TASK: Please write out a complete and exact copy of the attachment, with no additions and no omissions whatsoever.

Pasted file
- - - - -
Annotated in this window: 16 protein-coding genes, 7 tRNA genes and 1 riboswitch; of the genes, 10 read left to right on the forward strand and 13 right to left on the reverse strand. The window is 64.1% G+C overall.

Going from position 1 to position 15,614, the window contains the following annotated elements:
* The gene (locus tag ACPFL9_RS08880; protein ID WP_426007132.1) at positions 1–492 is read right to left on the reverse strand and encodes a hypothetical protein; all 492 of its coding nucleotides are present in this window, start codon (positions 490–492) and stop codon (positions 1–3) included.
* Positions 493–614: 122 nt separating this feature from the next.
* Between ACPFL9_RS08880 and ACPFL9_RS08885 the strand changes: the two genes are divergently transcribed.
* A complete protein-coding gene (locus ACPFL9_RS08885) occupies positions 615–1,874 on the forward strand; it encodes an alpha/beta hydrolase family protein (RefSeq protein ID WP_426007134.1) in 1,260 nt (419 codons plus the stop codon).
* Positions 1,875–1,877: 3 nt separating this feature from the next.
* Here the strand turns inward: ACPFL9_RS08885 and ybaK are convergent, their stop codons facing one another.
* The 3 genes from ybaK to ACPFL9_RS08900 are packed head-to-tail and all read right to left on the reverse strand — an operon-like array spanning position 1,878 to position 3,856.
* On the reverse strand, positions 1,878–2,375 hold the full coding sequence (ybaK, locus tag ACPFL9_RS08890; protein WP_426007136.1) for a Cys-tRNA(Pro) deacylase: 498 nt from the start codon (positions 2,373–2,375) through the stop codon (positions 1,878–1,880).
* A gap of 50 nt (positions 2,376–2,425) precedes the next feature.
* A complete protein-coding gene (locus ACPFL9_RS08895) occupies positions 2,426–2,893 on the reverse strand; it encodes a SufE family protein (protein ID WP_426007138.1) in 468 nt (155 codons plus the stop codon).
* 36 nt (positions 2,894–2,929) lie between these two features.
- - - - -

Annotated in this window: 16 protein-coding genes, 7 tRNA genes and 1 riboswitch; of the genes, 10 read left to right on the forward strand and 13 right to left on the reverse strand. The window is 64.1% G+C overall.

Going from position 1 to position 15,614, the window contains the following annotated elements:
* The gene (locus tag ACPFL9_RS08880; protein ID WP_426007132.1) at positions 1–492 is read right to left on the reverse strand and encodes a hypothetical protein; all 492 of its coding nucleotides are present in this window, start codon (positions 490–492) and stop codon (positions 1–3) included.
* Positions 493–614: 122 nt separating this feature from the next.
* Between ACPFL9_RS08880 and ACPFL9_RS08885 the strand changes: the two genes are divergently transcribed.
* A complete protein-coding gene (locus ACPFL9_RS08885) occupies positions 615–1,874 on the forward strand; it encodes an alpha/beta hydrolase family protein (RefSeq protein ID WP_426007134.1) in 1,260 nt (419 codons plus the stop codon).
* Positions 1,875–1,877: 3 nt separating this feature from the next.
* Here the strand turns inward: ACPFL9_RS08885 and ybaK are convergent, their stop codons facing one another.
* The 3 genes from ybaK to ACPFL9_RS08900 are packed head-to-tail and all read right to left on the reverse strand — an operon-like array spanning position 1,878 to position 3,856.
* On the reverse strand, positions 1,878–2,375 hold the full coding sequence (ybaK, locus tag ACPFL9_RS08890; protein WP_426007136.1) for a Cys-tRNA(Pro) deacylase: 498 nt from the start codon (positions 2,373–2,375) through the stop codon (positions 1,878–1,880).
* A gap of 50 nt (positions 2,376–2,425) precedes the next feature.
* A complete protein-coding gene (locus ACPFL9_RS08895) occupies positions 2,426–2,893 on the reverse strand; it encodes a SufE family protein (protein ID WP_426007138.1) in 468 nt (155 codons plus the stop codon).
* 36 nt (positions 2,894–2,929) lie between these two features.